Petitioner's claim is both untimely and successive, so he invokes both escape clauses, making a unified argument as to both.1 Petitioner argues that his current claim could not reasonably have been raised earlier because, according to his declaration in support of the petition, at all material times "and continuing to the present, petitioner has suffered from mental retardation secondary to a brain injury

he likely sustained early in life." He further declares that "[a]s a result of his mental defect, petitioner's ability to meaningfully process and understand information conveyed to him by others is substantially impaired" and that he "never knew about Atkins " because of his "mental problems." The petition includes evidence that neurological testing performed on petitioner in 2000 puts him "in the range of borderline intelligence," with results consistent with "some kind of brain injury early in life," as well as evidence that petitioner was enrolled in special-education classes for his "entire life."

The post-conviction court granted summary judgment in favor of the superintendent and dismissed petitioner's claim, based on its conclusion that the third petition was untimely and successive and that the asserted claim did not come within the escape clauses in ORS 138.510(3) and ORS 138.550(3).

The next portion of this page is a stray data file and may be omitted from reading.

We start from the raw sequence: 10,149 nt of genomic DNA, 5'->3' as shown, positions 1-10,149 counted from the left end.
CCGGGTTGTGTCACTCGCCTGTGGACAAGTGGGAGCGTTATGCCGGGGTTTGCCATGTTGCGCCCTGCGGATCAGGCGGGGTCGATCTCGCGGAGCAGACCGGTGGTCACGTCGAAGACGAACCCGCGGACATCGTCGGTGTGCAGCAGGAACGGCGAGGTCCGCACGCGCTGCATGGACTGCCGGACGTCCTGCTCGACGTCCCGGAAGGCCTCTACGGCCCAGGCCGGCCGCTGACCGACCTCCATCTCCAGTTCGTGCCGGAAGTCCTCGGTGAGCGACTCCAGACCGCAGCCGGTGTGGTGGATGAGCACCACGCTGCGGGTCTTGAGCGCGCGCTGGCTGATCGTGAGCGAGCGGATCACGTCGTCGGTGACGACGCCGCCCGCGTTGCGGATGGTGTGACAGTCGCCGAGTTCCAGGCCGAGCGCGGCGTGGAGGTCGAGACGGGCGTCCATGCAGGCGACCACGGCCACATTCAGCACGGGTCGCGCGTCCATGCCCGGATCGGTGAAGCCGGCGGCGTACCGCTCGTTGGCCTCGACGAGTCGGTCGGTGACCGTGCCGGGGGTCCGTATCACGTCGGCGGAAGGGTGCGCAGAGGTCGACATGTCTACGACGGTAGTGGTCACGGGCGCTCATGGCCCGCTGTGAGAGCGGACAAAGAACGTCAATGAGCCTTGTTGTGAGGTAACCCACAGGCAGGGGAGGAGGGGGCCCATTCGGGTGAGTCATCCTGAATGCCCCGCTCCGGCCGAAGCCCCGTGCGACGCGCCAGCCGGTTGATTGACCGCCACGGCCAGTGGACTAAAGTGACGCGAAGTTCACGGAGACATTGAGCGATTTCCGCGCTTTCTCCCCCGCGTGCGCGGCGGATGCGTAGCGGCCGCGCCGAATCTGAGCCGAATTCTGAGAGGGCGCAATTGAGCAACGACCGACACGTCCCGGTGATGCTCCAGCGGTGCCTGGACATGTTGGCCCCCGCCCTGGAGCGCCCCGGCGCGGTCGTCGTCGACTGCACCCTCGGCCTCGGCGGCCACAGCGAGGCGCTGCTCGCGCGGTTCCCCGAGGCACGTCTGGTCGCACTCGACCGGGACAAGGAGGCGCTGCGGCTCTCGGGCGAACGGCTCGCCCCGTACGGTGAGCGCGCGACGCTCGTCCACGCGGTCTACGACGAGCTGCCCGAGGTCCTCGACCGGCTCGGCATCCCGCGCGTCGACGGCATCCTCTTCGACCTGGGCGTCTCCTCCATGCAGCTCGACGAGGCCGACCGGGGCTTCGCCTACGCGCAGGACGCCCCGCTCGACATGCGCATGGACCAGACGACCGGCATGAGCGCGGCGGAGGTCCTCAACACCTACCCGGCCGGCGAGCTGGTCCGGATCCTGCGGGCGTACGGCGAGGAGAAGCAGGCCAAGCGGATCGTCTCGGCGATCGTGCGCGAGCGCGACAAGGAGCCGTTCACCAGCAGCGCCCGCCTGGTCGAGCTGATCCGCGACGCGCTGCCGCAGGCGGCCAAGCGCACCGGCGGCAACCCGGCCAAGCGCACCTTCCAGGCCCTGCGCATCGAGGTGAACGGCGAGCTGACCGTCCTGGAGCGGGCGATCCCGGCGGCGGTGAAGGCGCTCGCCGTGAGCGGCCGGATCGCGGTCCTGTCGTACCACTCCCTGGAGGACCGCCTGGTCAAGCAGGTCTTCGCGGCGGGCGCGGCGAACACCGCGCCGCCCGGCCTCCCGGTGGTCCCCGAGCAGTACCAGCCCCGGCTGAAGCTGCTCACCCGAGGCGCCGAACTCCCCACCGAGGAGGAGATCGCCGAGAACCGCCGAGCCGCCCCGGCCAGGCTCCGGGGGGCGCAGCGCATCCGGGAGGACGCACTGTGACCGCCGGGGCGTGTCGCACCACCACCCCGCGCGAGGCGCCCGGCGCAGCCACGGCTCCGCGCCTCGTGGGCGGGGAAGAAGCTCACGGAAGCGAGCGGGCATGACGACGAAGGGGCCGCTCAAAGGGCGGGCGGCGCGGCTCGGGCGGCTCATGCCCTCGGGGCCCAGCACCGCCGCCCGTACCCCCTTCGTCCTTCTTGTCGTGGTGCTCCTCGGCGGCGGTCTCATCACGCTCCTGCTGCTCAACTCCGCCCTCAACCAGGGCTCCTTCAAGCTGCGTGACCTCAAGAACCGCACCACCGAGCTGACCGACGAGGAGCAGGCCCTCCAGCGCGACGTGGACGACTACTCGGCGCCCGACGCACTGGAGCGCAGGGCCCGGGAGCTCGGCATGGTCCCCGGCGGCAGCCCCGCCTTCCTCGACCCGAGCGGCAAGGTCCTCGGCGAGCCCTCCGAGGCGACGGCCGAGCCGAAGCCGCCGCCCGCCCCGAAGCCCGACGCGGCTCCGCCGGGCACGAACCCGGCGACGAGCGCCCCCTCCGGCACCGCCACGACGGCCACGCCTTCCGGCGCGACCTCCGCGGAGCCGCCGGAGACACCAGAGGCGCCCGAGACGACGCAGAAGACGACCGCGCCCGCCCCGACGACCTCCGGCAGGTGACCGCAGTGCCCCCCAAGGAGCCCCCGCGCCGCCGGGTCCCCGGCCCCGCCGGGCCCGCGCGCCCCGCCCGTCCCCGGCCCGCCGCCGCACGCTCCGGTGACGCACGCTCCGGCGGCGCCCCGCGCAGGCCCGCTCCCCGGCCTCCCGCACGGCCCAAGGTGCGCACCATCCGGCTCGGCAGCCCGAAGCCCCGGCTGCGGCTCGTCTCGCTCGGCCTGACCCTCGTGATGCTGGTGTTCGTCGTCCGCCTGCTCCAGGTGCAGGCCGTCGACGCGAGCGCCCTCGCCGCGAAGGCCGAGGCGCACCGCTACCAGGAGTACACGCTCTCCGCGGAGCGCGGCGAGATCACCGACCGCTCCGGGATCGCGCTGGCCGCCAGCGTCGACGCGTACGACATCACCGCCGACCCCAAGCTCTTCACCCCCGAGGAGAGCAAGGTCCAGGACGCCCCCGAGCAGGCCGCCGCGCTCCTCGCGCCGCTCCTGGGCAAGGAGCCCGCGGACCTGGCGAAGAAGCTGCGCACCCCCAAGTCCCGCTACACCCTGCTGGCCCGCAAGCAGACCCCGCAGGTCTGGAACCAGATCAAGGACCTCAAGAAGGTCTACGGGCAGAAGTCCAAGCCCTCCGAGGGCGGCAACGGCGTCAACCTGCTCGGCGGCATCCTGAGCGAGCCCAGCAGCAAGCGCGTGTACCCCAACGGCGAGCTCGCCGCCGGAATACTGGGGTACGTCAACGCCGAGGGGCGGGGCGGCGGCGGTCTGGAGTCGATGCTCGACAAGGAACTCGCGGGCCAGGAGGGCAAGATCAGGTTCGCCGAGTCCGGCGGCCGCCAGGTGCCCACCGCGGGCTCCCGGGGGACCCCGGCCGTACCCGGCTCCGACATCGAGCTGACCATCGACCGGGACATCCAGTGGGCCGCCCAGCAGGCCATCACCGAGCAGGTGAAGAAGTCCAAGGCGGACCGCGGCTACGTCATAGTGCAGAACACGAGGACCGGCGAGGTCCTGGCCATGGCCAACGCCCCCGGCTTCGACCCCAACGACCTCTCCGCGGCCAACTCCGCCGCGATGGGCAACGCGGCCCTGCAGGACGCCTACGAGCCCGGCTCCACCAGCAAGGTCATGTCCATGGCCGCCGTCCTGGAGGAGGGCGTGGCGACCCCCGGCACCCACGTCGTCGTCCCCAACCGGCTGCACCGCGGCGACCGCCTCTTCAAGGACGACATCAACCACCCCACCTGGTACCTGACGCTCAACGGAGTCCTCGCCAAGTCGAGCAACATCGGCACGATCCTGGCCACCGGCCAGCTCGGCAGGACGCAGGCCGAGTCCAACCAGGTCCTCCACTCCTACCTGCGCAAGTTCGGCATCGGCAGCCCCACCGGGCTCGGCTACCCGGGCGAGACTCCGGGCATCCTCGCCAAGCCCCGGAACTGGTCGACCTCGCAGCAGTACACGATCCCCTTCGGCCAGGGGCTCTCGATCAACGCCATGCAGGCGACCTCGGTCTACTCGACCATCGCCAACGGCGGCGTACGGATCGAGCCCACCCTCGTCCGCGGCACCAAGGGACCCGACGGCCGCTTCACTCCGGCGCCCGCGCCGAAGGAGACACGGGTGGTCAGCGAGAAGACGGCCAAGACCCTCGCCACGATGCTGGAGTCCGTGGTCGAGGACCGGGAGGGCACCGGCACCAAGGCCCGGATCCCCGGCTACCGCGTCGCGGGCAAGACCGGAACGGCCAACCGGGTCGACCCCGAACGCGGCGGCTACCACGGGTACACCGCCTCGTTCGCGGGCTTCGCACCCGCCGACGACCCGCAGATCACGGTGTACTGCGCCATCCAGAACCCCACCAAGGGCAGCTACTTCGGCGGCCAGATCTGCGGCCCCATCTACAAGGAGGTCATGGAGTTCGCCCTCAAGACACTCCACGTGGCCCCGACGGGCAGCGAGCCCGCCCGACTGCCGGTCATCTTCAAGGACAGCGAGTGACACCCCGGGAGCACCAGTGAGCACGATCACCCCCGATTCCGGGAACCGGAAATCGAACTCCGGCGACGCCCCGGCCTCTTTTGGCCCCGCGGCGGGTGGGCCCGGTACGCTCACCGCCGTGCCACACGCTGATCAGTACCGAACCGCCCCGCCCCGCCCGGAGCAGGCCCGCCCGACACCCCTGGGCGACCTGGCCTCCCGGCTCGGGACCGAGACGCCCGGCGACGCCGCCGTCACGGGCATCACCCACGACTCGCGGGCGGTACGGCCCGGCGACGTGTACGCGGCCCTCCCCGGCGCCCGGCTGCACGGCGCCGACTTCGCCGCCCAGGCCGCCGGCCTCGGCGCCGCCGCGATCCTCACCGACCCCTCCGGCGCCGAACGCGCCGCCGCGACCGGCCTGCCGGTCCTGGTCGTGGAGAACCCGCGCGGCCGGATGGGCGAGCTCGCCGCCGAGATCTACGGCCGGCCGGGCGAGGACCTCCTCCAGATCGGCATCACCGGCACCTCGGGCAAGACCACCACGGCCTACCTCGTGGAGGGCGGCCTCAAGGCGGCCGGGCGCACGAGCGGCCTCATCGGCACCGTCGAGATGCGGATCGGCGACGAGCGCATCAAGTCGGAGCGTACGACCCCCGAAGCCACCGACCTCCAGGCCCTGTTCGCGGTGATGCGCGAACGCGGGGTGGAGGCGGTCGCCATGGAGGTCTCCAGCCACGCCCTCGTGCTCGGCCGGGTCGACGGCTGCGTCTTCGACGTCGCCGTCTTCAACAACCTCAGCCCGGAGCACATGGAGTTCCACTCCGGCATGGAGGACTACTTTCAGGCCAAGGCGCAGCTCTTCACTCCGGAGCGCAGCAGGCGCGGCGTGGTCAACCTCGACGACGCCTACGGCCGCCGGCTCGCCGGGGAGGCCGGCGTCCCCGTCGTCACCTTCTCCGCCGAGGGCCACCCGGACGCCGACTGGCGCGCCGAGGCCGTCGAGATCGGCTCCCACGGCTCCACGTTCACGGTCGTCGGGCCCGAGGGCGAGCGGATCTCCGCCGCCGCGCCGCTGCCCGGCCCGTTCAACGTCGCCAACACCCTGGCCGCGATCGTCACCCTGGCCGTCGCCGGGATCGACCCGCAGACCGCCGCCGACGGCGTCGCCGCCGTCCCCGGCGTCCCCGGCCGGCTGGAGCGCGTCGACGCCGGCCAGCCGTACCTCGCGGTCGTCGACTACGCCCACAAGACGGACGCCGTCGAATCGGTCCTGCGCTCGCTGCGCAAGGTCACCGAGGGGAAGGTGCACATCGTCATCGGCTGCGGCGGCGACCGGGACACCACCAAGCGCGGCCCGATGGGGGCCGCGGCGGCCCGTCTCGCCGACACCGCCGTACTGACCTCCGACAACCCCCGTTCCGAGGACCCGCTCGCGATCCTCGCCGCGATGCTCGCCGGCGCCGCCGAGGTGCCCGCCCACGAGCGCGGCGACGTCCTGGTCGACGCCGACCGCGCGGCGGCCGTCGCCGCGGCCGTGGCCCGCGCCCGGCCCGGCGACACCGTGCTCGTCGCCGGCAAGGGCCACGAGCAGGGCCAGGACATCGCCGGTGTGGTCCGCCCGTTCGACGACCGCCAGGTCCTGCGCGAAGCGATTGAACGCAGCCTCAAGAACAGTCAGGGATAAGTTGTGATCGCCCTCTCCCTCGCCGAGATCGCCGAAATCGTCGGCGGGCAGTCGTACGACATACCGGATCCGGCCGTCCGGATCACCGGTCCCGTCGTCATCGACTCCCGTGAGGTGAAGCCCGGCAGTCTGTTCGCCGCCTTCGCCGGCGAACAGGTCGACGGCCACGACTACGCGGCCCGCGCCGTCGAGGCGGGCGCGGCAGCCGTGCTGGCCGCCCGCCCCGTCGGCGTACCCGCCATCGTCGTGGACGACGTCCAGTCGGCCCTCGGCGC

Petitioner appeals, raising a single assignment of error in which he asserts that the post-conviction court erred by granting summary judgment for the superintendent and dismissing petitioner's claim. As we explain below, we agree with the superintendent that the disposition of this case is controlled by Perez v. Cain , 367 Or. 96, 113, 473 P.3d 540 (2020), and Ingle v. Matteucci , 315 Or.App. 416, 501 P.3d 23 (2021), rev allowed , 369 Or. 675, 508 P.3d 500 (2022). Perez was decided a month before the summary judgment hearing in this case but does not appear to have been brought to the post-conviction court's attention. Ingle was decided after the parties filed their appellate briefs, but it largely summarizes prior case law. Because both Perez and Ingle discuss Gutale , and because petitioner's appellate arguments focus on Gutale , we start with Gutale .

In Gutale , the petitioner pleaded guilty to and was convicted of a Class A misdemeanor and, years later, learned—when deportation proceedings were instituted against him—that there were immigration consequences to his plea. 364 Or. at 504, 435 P.3d 728. The petitioner had told the court at sentencing that he was pleading guilty in part because he wanted to obtain United States citizenship, yet neither his trial counsel nor the trial court informed him that his conviction could have immigration consequences, as both were legally required to do. Id. at 504-05, 435 P.3d 728. In his post-conviction proceeding, the petitioner asserted that, because of the omissions of his trial counsel and the trial court, "he did not know that his conviction could affect his immigration status and that he remained unaware of that fact until he was detained by ICE after the [two-year] limitations period expired." Id. at 520, 435 P.3d 728.